Introduction Name of text and poet Address the task Say what you will write about Could include historical references here. A poem which deals with a particular place is ‘Hotel Room, 12 th Floor’ by Norman MacCaig. This poem highlights MacCaig’s visit to New York and his impressions of the city which were not particularly positive. In this essay I will analyse MacCaig’s use of imagery, word choice and theme and use these to demonstrate the negativity MacCaig felt about the city.
Summary A few sentences highlighting the main points of the poem ‘Hotel Room, 12 th Floor’ describes MacCaig’s visit to New York City and his impressions of the place. The poet, instead of enjoying the experience and being impressed by the sites of the city, feels trapped in his hotel room by the violence on the streets below. During the day he comments on some of the famous building of the New York skyline that he can see from his window. At night he concentrates on the sounds of the city below him.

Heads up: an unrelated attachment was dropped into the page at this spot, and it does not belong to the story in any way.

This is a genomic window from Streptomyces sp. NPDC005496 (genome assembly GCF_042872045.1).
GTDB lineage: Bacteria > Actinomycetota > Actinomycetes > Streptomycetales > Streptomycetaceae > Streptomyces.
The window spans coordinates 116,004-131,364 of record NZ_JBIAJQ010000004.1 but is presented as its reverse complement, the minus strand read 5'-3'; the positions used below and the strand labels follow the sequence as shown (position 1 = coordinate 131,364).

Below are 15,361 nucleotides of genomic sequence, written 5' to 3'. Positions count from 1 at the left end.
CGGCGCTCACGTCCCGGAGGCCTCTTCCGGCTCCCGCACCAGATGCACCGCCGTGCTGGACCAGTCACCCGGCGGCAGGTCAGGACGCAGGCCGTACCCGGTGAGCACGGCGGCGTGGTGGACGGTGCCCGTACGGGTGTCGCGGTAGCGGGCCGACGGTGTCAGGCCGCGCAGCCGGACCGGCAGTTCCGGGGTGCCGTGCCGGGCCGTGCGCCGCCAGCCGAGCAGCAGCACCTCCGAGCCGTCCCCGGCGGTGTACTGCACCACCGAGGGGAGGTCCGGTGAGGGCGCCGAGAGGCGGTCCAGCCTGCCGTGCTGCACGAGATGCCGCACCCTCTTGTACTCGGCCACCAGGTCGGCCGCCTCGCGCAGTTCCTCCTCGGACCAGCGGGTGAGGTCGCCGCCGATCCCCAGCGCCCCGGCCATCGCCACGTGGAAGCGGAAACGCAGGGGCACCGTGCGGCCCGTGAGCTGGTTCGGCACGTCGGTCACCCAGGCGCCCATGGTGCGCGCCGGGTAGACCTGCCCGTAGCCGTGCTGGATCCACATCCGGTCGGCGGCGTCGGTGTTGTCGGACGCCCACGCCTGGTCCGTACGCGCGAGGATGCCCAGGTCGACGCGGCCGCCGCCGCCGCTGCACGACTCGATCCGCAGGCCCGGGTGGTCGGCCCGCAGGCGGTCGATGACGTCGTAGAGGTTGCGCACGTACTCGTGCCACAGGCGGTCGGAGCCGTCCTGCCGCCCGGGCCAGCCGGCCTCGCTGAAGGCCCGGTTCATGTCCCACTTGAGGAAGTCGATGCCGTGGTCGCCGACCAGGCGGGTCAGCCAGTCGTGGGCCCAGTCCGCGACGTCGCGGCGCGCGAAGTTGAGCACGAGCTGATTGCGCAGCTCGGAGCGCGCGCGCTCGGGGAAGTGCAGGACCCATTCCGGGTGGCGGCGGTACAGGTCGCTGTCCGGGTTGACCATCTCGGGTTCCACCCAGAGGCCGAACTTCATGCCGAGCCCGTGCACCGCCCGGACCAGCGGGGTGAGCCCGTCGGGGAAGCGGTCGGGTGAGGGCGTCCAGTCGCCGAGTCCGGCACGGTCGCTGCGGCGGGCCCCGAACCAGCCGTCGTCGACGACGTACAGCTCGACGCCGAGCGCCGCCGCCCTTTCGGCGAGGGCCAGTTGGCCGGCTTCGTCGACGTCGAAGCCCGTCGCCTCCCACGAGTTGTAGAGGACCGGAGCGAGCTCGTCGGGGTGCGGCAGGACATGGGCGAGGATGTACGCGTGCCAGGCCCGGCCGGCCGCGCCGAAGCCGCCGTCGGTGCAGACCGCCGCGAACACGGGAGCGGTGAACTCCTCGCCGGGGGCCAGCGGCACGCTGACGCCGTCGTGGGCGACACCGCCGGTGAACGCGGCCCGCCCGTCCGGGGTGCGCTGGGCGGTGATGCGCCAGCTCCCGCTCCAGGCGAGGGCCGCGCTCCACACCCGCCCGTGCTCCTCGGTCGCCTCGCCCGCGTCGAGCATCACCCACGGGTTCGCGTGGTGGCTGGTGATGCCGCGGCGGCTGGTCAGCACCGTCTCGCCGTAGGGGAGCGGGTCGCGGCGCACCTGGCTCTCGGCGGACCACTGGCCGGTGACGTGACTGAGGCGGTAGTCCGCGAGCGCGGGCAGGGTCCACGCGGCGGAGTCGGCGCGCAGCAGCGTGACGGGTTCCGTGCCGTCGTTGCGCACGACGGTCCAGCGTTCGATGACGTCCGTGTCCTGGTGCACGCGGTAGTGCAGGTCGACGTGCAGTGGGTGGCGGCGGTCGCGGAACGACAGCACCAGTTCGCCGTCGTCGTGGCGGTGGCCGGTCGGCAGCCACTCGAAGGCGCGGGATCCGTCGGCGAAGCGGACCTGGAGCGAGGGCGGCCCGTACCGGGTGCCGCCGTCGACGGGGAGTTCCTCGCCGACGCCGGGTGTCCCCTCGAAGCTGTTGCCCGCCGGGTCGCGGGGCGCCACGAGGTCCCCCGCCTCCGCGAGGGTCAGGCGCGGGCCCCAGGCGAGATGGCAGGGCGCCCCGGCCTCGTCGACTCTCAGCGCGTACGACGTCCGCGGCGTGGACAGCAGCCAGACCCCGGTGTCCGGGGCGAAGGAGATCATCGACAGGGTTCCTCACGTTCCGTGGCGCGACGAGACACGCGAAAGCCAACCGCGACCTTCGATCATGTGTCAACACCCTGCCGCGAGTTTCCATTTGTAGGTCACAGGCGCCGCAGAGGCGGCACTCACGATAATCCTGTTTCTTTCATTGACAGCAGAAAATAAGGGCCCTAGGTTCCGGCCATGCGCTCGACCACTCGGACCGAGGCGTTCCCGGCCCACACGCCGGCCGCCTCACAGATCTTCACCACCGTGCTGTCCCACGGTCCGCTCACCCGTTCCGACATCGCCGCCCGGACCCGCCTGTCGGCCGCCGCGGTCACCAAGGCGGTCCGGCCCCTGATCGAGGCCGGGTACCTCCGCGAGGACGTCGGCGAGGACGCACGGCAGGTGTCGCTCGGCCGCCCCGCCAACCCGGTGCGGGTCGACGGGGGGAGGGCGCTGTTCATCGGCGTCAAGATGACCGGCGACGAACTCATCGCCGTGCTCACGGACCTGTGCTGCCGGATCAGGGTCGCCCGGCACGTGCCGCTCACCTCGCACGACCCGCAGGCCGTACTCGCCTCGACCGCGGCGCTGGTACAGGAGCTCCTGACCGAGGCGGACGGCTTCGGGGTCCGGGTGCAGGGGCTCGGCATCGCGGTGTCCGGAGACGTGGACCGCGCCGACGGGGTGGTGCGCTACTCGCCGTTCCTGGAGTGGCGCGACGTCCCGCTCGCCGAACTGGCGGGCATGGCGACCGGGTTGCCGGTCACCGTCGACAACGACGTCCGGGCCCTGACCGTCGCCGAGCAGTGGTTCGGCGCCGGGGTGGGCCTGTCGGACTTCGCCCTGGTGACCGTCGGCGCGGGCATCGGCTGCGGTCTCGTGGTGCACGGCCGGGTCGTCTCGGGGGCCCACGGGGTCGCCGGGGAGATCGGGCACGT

Main sections Three or four examples where the poet persuades you to adopt his point of view using the structure below: Point – From the beginning of the poem MacCaig presents his pessimistic view of New York City. Evidence – This idea is continued with MacCaig’s comparison of a helicopter to a damaged insect: ‘This morning I watched from here a helicopter skirting like a damaged insect…’ Evaluation – This does not create a particularly positive image in the reader’s mind. Firstly, it makes you think of a ‘damaged insect’ flying around in an uncontrolled sequence, possibly having to dodge various buildings because of the over-development of New York City. Then we consider why a helicopter would need to be flying in such close proximity to the various buildings and only negative connotations come to mind; are they searching for a missing person, is it a ‘grand theft’ or are they on hot pursuit of a criminal? All of these ideas persuade you to think negatively about New York City regardless of whether you’ve been there and enjoyed the experience or not. We ultimately think of the buildings being packed closely together, the crime on the streets and the poet makes you not want to be part of the whole experience.